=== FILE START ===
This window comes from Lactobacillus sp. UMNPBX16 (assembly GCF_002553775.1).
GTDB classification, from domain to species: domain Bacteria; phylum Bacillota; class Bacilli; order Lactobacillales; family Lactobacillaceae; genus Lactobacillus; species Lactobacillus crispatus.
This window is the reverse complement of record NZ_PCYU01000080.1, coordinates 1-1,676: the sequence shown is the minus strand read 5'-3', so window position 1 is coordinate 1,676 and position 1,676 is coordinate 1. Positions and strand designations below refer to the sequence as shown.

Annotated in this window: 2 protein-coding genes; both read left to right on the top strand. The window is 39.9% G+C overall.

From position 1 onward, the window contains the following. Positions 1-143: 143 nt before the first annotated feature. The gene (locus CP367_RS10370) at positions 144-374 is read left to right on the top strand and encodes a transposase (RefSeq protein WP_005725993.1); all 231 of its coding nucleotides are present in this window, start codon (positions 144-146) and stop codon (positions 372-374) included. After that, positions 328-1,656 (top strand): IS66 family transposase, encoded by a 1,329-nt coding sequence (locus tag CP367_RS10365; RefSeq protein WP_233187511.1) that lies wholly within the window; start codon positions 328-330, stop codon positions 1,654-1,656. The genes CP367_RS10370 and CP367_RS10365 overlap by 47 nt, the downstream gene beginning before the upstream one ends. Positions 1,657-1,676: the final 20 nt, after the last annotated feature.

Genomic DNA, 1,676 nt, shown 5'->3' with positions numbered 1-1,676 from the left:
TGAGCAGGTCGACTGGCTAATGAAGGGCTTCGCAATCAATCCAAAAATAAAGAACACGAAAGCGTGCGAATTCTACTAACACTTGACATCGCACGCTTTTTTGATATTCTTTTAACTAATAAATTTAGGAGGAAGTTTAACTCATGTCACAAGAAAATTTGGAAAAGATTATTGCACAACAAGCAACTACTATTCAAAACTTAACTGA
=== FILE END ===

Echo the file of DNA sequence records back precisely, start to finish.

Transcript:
This window comes from Lactobacillus sp. UMNPBX16 (assembly GCF_002553775.1).
GTDB classification, from domain to species: domain Bacteria; phylum Bacillota; class Bacilli; order Lactobacillales; family Lactobacillaceae; genus Lactobacillus; species Lactobacillus crispatus.
This window is the reverse complement of record NZ_PCYU01000080.1, coordinates 1-1,676: the sequence shown is the minus strand read 5'-3', so window position 1 is coordinate 1,676 and position 1,676 is coordinate 1. Positions and strand designations below refer to the sequence as shown.

Annotated in this window: 2 protein-coding genes; both read left to right on the top strand. The window is 39.9% G+C overall.

From position 1 onward, the window contains the following. Positions 1-143: 143 nt before the first annotated feature. The gene (locus CP367_RS10370) at positions 144-374 is read left to right on the top strand and encodes a transposase (RefSeq protein WP_005725993.1); all 231 of its coding nucleotides are present in this window, start codon (positions 144-146) and stop codon (positions 372-374) included. After that, positions 328-1,656 (top strand): IS66 family transposase, encoded by a 1,329-nt coding sequence (locus tag CP367_RS10365; RefSeq protein WP_233187511.1) that lies wholly within the window; start codon positions 328-330, stop codon positions 1,654-1,656. The genes CP367_RS10370 and CP367_RS10365 overlap by 47 nt, the downstream gene beginning before the upstream one ends. Positions 1,657-1,676: the final 20 nt, after the last annotated feature.

Genomic DNA, 1,676 nt, shown 5'->3' with positions numbered 1-1,676 from the left:
TGAGCAGGTCGACTGGCTAATGAAGGGCTTCGCAATCAATCCAAAAATAAAGAACACGAAAGCGTGCGAATTCTACTAACACTTGACATCGCACGCTTTTTTGATATTCTTTTAACTAATAAATTTAGGAGGAAGTTTAACTCATGTCACAAGAAAATTTGGAAAAGATTATTGCACAACAAGCAACTACTATTCAAAACTTAACTGA